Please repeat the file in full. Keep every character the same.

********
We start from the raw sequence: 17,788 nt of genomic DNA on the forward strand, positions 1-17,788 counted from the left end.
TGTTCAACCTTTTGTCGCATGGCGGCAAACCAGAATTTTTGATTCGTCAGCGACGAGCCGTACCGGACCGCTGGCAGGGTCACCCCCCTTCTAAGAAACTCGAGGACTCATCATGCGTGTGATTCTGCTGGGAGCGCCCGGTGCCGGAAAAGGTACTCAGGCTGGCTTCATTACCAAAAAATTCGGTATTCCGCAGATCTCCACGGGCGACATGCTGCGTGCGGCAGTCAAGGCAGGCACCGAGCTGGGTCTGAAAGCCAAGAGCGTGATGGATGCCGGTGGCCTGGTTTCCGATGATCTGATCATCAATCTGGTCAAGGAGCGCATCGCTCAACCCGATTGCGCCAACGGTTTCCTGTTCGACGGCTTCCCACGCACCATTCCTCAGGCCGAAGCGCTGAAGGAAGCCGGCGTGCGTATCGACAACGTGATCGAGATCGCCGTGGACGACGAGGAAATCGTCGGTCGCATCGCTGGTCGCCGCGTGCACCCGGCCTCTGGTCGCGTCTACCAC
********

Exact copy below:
We start from the raw sequence: 17,788 nt of genomic DNA on the forward strand, positions 1-17,788 counted from the left end.
TGTTCAACCTTTTGTCGCATGGCGGCAAACCAGAATTTTTGATTCGTCAGCGACGAGCCGTACCGGACCGCTGGCAGGGTCACCCCCCTTCTAAGAAACTCGAGGACTCATCATGCGTGTGATTCTGCTGGGAGCGCCCGGTGCCGGAAAAGGTACTCAGGCTGGCTTCATTACCAAAAAATTCGGTATTCCGCAGATCTCCACGGGCGACATGCTGCGTGCGGCAGTCAAGGCAGGCACCGAGCTGGGTCTGAAAGCCAAGAGCGTGATGGATGCCGGTGGCCTGGTTTCCGATGATCTGATCATCAATCTGGTCAAGGAGCGCATCGCTCAACCCGATTGCGCCAACGGTTTCCTGTTCGACGGCTTCCCACGCACCATTCCTCAGGCCGAAGCGCTGAAGGAAGCCGGCGTGCGTATCGACAACGTGATCGAGATCGCCGTGGACGACGAGGAAATCGTCGGTCGCATCGCTGGTCGCCGCGTGCACCCGGCCTCTGGTCGCGTCTACCAC